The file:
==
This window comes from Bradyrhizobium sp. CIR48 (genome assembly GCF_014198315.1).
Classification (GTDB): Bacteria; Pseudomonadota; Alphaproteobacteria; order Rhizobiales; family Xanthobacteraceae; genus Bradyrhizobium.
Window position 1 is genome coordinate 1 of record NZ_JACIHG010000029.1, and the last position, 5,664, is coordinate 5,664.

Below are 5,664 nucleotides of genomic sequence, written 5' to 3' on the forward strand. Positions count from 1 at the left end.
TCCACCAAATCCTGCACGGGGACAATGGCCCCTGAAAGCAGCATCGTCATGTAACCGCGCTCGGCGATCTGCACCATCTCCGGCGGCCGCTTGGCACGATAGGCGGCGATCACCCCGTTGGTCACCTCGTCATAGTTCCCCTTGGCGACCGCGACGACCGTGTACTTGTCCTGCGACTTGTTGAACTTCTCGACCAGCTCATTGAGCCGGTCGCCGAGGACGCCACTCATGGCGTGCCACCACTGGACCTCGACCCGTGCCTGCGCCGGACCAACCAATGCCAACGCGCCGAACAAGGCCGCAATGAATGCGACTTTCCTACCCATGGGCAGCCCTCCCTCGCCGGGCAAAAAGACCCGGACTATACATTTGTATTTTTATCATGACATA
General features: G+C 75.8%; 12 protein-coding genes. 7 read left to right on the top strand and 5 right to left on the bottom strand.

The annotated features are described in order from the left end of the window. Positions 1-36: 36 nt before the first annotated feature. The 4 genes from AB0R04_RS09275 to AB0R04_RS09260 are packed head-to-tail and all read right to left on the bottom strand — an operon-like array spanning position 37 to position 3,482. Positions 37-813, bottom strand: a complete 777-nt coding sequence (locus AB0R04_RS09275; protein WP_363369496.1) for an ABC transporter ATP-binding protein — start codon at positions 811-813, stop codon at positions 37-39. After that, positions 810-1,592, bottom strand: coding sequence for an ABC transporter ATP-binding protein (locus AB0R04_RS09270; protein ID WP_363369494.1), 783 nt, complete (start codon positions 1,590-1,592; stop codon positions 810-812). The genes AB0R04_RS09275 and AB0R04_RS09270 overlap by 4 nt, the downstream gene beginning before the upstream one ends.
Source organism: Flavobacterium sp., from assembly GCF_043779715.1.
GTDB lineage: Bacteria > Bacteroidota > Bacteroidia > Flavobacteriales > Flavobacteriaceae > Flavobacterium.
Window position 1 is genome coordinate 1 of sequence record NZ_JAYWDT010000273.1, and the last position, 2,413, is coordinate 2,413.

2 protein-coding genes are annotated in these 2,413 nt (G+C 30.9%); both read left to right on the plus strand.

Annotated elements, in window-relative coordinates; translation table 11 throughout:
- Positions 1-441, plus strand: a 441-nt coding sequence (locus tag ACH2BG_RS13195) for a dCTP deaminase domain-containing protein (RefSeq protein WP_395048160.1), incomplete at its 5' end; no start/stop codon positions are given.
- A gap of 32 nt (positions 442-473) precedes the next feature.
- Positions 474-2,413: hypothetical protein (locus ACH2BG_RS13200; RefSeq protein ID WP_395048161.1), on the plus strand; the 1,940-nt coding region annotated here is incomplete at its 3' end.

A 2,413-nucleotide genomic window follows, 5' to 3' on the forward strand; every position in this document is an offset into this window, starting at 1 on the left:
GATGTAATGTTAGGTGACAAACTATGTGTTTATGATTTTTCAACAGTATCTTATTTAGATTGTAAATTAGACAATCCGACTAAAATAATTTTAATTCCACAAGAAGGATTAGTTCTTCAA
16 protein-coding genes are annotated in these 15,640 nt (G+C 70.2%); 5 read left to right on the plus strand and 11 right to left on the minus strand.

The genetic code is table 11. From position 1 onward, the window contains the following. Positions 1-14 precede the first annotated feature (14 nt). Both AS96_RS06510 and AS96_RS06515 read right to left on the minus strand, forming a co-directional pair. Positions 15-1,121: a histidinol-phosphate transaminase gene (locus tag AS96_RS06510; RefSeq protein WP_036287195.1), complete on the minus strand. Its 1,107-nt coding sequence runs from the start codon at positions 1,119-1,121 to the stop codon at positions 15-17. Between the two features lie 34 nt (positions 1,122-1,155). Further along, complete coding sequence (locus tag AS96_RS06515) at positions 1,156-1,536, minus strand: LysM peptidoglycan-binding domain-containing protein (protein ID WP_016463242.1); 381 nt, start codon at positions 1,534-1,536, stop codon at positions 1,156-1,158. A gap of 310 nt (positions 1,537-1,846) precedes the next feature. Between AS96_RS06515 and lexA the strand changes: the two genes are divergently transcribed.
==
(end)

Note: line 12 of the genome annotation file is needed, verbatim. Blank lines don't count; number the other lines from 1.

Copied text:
Annotated elements, in window-relative coordinates; translation table 11 throughout: